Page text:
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The Trump administration is denying student borrowers the debt relief they deserve, four senators are arguing.
In a letter delivered to Education Secretary Betsy DeVos, Sens. Tim Kaine, D-VA, Sheldon Whitehouse, D-RI, Tammy Duckworth, D-IL and Maggie Hassan, D-NH, charge that the Department is “significantly and needlessly restricting access” to the so-called “temporary expanded public service loan forgiveness” program.
That measure was meant to be a fix to the popular, but challenged public service loan forgiveness program, which allows certain members of the military, classroom teachers and social workers, as well as other not-for-profit and government employees to have their federal loans scrubbed after 10 years of on-time payments.
Many public servants believed they were paying their way to debt relief only to discover they didn’t qualify for one technical reason or another — sometimes after they’d finished their decade of payments.
Outstanding student loan debt in the U.S. has tripled over the last decade, surpassing auto and credit card debt and only second to housing debt, and now has spilled over $1.5 trillion. In 2013, the Consumer Financial Protection Bureau estimated that 1 in 4 American workers could be eligible for public service loan forgiveness.
But last year, the agency reported that a range of student loan industry practices “delay, defer or deny access” to that consumer protection.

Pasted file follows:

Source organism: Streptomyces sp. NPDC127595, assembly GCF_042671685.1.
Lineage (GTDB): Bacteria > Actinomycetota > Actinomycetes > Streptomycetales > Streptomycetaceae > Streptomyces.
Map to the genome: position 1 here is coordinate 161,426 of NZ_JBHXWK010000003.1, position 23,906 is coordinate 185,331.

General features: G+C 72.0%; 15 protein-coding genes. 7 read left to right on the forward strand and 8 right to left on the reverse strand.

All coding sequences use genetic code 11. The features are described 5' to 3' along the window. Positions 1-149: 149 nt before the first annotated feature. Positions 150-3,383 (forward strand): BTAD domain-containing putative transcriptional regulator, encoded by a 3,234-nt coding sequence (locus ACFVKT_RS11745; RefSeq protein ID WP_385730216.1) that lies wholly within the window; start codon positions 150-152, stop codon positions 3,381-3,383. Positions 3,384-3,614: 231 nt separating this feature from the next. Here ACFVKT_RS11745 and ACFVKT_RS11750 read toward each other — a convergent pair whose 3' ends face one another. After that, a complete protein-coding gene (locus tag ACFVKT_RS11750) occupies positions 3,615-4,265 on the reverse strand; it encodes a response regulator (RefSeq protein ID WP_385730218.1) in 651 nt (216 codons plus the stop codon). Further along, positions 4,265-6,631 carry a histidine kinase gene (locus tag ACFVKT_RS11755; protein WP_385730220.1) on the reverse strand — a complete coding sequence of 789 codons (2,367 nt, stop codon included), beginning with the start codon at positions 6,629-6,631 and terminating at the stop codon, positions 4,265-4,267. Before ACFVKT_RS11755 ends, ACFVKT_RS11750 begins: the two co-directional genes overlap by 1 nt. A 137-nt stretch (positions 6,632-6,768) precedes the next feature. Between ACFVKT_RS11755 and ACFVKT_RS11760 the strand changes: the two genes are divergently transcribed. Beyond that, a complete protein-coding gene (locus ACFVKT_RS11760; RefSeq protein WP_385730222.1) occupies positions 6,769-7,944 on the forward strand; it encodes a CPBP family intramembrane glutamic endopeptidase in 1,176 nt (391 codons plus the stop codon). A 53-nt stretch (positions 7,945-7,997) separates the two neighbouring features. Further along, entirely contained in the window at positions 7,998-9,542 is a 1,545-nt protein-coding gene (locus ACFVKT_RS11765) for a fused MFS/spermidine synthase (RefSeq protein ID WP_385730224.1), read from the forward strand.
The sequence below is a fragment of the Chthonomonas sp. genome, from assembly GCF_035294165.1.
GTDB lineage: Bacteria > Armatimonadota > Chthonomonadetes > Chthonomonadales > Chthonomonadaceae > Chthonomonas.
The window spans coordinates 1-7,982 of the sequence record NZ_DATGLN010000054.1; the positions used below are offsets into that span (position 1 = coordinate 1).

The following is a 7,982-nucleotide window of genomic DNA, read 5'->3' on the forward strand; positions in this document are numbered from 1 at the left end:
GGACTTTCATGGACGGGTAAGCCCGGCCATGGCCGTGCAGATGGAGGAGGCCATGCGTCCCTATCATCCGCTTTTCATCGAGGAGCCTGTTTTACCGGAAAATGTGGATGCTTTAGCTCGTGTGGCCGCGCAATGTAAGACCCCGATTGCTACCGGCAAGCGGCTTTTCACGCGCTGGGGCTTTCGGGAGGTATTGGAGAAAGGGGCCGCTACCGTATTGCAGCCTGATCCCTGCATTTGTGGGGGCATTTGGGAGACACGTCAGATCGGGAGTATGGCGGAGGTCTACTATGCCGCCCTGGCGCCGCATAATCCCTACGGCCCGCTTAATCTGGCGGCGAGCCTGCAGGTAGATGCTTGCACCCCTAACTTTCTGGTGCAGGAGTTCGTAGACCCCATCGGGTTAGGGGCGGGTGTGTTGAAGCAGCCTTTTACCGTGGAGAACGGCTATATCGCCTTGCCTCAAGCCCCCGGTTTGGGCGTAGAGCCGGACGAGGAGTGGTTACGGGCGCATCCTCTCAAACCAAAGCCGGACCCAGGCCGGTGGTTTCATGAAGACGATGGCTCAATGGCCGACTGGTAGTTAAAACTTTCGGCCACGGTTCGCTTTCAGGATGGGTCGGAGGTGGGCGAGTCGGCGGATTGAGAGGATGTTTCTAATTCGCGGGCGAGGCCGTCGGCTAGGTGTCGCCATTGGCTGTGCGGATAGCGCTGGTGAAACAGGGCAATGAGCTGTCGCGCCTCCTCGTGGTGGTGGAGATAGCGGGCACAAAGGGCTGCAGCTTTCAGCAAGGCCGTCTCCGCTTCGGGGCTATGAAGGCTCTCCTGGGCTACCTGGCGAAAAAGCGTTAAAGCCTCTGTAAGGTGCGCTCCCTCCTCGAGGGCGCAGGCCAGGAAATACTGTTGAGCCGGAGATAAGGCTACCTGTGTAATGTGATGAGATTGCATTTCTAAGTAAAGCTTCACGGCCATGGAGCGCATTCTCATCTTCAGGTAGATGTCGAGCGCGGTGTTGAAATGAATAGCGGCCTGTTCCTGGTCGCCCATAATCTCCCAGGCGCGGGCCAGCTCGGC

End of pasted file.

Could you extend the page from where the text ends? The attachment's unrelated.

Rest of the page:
In response to these problems, Congress authorized a $350 million fund in March to expand the debt relief to student borrowers who had previously been rejected. Specifically, it offered borrowers who’d been enrolled in a non-qualifying repayment plan a second-chance at debt relief.
The senators now argue that the remedy is too restrictive and complicated.
For example, they criticize the rule that borrowers need to have been denied for the original public service loan forgiveness, or have a full application in process, in order to qualify for the fix.
Many people didn’t bother applying for public service loan forgiveness, they argue, because they were specifically told by their servicer they wouldn’t qualify.
The Department also needs to make clear to borrowers that they simply need to apply for the original public service loan forgiveness program before they seek out debt relief from the expanded program, the senators said. They said the Department’s rejection emails mislead borrowers to believe they’re inelgible.
“No borrower should be denied relief simply due to the order in which they filed paperwork,” they write.
The senators also accuse the Department’s website of containing “plainly incorrect” information.
“It repeatedly asserts that borrowers must have filled out a public service loan forgiveness application and ‘had that public service application denied’,” the senators write. “However, the Department has indicated that it will process a public service loan forgiveness application for forgiveness that is currently in process — but not yet denied.”
In addition, the senators request that the Department provide clarity on how it plans to use the $2.3 million it was allocated to conduct outreach about public service loan forgiveness.
The senators said they wrote to the Department in March, requesting information about the legislation but never received an answer.
The Department of Education did not respond to a request for comment.
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